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Tractor Owner Dies After Being Pinned by Tractor Attachment Which Fell on Him During Disassembly in West Virginia

Case: 03WV044-01
Release Date: March 7, 2004

SUMMARY

On December 28, 2003, a 79-year-old male tractor owner (victim) died of injuries sustained when the tractor component he was removing fell on him fatally pinning him to the ground. While the victim was in the process of removing the tractor’s front-end loader, he had positioned himself under the rear part of the attachment without supporting it. Upon removing the last nut which anchored the attachment to the bottom of the tractor’s rear axle, the component dropped to within 6-8 inches of the ground compressing the victim’s chest. The victim’s wife came out to check on her husband and found him pinned under the component. She called EMS, which arrived shortly thereafter, and found no signs of life. The body was extricated and transported to the local funeral home.

The WV FACE investigator concluded that to reduce the likelihood of similar occurrences, the following guidelines should be observed by tractor owners and equipment mechanics:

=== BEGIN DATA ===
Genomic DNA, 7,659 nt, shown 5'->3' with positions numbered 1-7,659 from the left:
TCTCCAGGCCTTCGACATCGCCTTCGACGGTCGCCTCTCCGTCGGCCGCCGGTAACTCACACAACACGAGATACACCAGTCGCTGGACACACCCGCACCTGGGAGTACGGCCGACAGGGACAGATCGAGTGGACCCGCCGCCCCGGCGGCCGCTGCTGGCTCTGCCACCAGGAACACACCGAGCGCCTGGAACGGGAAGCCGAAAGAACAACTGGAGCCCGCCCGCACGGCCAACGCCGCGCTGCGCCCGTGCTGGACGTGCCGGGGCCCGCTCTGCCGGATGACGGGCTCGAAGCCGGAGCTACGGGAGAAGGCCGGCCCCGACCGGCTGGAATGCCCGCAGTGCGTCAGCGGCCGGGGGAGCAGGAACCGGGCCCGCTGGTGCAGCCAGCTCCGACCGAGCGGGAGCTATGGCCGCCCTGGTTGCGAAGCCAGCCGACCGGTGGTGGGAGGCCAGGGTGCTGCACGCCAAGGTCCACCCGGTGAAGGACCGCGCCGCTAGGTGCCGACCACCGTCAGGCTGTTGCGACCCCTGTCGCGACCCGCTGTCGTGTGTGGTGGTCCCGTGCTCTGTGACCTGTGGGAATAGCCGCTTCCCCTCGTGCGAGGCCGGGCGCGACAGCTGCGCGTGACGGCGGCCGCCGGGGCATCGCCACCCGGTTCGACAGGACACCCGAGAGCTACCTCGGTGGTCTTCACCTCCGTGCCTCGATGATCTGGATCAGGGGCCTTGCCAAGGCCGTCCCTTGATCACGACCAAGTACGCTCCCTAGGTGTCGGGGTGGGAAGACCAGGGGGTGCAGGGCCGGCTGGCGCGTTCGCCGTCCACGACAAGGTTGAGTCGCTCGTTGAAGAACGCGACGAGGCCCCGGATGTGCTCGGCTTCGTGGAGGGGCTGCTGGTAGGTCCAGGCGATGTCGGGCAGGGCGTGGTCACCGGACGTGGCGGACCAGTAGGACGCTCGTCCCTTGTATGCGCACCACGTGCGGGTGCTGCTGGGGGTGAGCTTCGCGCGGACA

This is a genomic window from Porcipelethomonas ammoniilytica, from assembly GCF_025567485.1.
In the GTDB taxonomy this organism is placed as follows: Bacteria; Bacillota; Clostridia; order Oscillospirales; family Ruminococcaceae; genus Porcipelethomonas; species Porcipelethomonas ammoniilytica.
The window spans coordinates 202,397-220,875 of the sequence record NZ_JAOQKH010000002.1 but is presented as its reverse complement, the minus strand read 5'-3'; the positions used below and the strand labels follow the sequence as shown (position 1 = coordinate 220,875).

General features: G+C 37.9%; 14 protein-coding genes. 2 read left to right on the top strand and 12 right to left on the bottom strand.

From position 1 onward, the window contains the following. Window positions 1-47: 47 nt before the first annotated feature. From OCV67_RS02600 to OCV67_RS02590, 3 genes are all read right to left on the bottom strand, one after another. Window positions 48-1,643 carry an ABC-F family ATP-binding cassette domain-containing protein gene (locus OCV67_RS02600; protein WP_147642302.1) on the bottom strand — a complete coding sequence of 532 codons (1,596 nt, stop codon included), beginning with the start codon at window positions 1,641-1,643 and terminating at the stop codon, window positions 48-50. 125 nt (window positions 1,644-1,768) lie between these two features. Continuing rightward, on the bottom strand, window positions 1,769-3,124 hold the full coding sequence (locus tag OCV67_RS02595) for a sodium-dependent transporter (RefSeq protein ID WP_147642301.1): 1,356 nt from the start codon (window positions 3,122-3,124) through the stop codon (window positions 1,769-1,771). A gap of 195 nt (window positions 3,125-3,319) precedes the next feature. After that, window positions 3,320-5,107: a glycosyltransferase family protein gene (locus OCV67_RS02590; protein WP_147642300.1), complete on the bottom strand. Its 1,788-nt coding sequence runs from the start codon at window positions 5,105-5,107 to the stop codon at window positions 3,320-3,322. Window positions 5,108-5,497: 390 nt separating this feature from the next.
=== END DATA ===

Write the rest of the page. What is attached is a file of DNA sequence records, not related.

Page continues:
• Ensure that prior to inspecting, adjusting, repairing, or removing elevated components, a strong positive means of support be used before placing any part of the body under an elevated load.

 

INTRODUCTION

On January 5, 2004, the WV FACE Program was notified by a newspaper clipping service that a tractor-related death had occurred on December 28, 2003. The field investigator traveled to the site on January 15, 2004 and met with the county coroner to discuss the incident. Photographs and measurements were taken of the piece of equipment and incident site. The victim’s widow was interviewed. The death certificate and related newspaper articles were also obtained and reviewed.

The victim was a mechanic who owned 306 acres yielding hay which was sold each year.
He had owned, operated, and maintained the tractor involved in the incident for the past 22 years. It was reported that he was an experienced and careful mechanic who always supported and cribbed elevated loads during maintenance and repair.